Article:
We want a response
Roman Sanchez | Wednesday, March 17, 2010
On Feb. 20, a group of concerned Notre Dame students gathered outside the Joyce Center before a Junior Parents Weekend event to raise awareness about Notre Dame’s investment in HEI Hotels and Resorts, a company that has recently been issued charges by the National Labor Relations Board (NLRB) for allegedly unfair labor practices surrounding their employees’ attempt to organize. HEI will have to defend itself in a trial on April 6. Students who have investigated the issue and spoken to HEI workers find Notre Dame’s continued support of and investment in this company alarming. They chose to flyer outside the event in order to alert students and parents, who are investors in this University, about where exactly their money is going.
Within minutes the students were stopped by NDSP. Their flyers were confiscated, and their names were recorded for processing. Concerned about the inability to publicize a controversial issue, they got in contact with UNITE HERE!, the union involved in organizing HEI hotels, and United Students Against Sweatshops. With their help a nation-wide call/e-mail/fax-in to University President Fr. John Jenkins and Chief Investment Officer Scott Malpass was organized. The request was that our administrators listen to the voices of their students, alumni and community supporters nationwide who are calling for them to live up to their professed Catholic values, and that they do so by divesting from HEI. The event was held on Feb. 26 and led to over 1,200 e-mails and faxes sent to Jenkins and Malpass, as well as approximately 100 calls and two hand-delivered letters to their respective offices.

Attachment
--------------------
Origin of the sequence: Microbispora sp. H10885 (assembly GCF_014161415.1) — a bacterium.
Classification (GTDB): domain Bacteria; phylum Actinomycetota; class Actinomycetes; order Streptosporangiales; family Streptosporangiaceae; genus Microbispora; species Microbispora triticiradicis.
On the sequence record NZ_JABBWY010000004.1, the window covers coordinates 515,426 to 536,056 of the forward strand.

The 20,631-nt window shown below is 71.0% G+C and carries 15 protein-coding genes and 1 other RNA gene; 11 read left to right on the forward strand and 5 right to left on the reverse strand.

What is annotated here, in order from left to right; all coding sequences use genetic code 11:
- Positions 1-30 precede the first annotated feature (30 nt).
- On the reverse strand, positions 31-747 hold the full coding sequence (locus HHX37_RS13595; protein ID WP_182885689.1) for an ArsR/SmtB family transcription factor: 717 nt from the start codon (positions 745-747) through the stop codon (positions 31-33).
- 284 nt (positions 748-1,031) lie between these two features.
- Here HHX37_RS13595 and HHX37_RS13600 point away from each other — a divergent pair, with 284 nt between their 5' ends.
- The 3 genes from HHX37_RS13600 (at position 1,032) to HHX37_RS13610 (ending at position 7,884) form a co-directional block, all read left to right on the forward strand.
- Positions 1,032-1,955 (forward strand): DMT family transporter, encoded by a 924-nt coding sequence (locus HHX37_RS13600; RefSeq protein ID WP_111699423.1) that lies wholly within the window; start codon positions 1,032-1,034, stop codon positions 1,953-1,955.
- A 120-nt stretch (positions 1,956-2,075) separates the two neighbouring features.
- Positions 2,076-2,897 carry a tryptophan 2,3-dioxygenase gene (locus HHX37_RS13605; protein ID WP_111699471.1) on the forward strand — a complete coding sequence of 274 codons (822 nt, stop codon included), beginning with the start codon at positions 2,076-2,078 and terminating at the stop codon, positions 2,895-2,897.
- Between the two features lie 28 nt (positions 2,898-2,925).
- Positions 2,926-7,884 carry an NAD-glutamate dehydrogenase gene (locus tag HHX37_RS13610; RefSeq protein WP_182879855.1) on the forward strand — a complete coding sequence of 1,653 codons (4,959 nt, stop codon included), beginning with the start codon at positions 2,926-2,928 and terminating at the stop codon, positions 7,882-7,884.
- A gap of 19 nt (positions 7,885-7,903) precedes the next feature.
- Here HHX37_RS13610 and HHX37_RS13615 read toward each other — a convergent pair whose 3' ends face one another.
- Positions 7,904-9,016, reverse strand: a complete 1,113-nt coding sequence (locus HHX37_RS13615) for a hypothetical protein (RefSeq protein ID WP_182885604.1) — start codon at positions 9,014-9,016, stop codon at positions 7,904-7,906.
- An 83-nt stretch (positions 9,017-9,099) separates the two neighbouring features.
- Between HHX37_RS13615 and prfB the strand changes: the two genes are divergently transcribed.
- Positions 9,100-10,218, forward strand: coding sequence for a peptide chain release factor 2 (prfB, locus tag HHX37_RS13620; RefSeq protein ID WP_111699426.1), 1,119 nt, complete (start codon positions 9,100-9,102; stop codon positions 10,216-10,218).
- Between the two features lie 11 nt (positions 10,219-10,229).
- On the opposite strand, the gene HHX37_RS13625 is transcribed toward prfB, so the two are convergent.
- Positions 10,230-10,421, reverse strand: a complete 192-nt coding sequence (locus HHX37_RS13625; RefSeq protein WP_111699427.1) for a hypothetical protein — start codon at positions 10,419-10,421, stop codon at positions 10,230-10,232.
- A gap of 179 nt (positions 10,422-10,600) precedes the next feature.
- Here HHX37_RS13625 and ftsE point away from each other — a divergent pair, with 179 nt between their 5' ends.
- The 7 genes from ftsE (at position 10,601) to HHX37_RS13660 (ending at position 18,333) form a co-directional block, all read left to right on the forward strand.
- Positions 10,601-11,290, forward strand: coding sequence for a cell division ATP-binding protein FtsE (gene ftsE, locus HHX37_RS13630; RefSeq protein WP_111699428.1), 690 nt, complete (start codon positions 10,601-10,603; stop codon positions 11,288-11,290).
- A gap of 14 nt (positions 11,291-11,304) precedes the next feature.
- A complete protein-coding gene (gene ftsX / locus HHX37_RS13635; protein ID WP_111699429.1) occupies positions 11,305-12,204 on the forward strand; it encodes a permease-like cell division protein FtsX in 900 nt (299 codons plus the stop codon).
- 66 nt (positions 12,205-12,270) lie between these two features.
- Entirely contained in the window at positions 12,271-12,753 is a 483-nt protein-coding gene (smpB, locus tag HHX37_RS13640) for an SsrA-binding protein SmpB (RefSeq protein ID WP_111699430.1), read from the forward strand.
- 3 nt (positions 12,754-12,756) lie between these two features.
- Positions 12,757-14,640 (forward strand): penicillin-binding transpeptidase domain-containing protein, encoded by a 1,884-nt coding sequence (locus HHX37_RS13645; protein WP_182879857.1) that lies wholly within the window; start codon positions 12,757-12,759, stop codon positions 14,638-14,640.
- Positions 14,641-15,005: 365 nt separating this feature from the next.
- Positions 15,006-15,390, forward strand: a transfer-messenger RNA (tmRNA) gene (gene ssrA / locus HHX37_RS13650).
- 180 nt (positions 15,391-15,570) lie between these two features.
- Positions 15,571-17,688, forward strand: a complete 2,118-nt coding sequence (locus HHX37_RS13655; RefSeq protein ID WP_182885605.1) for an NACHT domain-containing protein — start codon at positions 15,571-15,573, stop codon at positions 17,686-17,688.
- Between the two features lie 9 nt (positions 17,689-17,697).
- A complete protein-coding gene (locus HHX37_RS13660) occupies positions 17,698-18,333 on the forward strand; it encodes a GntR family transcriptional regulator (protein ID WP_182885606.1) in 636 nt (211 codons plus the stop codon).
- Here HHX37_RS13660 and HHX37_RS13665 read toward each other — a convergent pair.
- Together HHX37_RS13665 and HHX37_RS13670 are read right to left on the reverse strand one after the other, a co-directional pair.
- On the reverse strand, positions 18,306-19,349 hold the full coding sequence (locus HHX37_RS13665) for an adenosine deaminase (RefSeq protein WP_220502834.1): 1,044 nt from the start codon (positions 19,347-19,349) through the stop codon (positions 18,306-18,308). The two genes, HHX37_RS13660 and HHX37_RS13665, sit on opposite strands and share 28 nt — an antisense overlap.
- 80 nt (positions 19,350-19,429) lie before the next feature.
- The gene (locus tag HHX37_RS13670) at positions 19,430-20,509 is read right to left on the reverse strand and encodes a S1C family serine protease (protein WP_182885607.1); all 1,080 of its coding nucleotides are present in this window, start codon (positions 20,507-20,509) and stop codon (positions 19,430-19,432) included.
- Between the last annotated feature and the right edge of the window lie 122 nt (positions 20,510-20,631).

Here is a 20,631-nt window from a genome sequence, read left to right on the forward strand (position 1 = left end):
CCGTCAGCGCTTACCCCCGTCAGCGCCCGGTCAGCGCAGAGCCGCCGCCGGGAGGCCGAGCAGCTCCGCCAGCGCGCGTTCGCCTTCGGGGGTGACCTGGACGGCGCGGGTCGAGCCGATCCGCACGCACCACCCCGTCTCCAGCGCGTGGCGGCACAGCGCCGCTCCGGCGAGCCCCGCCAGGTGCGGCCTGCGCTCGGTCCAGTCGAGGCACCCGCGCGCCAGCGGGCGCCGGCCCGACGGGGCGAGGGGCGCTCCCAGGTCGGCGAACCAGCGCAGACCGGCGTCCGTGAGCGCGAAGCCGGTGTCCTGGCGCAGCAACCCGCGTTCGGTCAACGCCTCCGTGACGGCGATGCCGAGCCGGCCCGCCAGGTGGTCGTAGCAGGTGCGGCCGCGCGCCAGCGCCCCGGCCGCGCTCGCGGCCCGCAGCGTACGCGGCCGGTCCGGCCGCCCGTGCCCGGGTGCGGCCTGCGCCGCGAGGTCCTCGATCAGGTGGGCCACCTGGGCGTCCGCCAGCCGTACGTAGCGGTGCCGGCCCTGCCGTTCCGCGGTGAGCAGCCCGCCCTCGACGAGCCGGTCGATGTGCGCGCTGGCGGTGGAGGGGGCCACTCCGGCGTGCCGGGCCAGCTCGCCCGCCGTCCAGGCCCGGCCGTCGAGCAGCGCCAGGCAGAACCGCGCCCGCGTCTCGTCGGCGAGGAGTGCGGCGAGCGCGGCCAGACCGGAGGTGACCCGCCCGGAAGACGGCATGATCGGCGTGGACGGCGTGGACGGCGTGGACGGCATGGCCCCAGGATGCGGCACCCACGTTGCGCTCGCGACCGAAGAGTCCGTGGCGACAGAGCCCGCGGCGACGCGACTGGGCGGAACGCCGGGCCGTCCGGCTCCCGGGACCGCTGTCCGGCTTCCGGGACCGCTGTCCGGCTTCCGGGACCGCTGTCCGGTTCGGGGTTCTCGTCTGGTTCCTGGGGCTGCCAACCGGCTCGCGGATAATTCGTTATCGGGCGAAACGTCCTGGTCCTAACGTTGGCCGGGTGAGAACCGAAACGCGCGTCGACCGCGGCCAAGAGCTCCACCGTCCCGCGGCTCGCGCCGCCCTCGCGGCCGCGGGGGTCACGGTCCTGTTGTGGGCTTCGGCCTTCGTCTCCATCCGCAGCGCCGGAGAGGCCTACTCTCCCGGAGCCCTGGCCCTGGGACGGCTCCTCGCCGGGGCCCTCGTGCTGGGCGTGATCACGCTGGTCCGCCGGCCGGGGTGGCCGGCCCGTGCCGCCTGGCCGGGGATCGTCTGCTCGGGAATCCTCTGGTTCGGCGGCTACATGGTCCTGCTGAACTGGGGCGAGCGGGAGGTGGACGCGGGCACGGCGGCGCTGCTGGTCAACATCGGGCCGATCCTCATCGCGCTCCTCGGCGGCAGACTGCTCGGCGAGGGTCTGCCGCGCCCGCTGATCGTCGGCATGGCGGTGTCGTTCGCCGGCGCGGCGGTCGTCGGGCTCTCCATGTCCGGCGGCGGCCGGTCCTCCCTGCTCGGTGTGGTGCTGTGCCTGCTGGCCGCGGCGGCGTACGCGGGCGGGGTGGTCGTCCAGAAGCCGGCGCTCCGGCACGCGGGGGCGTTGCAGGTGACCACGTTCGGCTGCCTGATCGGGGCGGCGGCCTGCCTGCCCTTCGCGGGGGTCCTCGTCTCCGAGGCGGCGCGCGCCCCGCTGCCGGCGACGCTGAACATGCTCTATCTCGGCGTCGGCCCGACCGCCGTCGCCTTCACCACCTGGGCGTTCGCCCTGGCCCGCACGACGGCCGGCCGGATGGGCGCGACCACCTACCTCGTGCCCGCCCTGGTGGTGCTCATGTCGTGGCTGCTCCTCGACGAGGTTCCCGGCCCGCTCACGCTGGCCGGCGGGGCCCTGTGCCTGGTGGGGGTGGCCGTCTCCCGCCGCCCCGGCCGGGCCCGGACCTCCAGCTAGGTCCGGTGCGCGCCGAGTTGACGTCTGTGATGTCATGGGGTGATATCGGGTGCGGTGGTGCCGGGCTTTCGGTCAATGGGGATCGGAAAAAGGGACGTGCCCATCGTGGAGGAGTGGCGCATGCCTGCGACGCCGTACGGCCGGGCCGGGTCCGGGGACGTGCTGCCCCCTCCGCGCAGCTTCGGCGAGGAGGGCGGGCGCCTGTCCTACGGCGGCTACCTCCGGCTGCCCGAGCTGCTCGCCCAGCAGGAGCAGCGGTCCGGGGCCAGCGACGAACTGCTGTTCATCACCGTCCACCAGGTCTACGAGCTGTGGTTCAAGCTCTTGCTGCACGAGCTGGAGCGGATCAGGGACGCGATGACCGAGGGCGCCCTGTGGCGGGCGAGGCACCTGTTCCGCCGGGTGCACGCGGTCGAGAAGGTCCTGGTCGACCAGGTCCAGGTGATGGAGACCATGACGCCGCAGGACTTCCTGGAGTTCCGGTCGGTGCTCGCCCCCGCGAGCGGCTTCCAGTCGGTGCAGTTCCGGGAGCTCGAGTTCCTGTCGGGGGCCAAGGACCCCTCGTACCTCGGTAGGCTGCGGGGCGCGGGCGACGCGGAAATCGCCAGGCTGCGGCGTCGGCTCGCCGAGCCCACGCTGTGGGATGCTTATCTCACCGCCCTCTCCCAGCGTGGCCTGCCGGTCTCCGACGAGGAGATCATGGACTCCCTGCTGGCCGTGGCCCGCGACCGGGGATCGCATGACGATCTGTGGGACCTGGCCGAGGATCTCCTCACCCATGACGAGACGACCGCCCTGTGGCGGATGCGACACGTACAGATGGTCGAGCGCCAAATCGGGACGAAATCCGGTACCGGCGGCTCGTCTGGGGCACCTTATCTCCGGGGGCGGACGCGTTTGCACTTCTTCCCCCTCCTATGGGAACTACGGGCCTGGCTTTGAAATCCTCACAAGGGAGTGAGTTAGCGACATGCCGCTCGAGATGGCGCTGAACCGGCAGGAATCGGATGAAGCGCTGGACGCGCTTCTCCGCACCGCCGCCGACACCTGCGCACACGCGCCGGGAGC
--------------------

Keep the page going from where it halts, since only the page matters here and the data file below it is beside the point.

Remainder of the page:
And yet, weeks later, there has been no response from either Jenkins or Malpass. With the April 6 hearing looming closer, it is becoming ever more evident that the Notre Dame administration has lost touch with effective ways of communicating with and responding to the student body and its concerns. The lack of transparency in our investments must cease, and the investors, professors and the student body must be made privy to where our money comes from and where it goes.
Thus, I ask you, Fr. Jenkins and Mr. Malpass, to respond to our concerns, to open up dialogue about this and other issues of economic justice in the Notre Dame community, and to deeply consider not only what it means to set an example as a Catholic university at this moment in time, but, on a more basic level, what it actually means to be Catholic. What values are we upholding? Who are we supporting? Are we working to create the Kingdom of God here on earth or are we more concerned with our own continued survival, at the cost of others?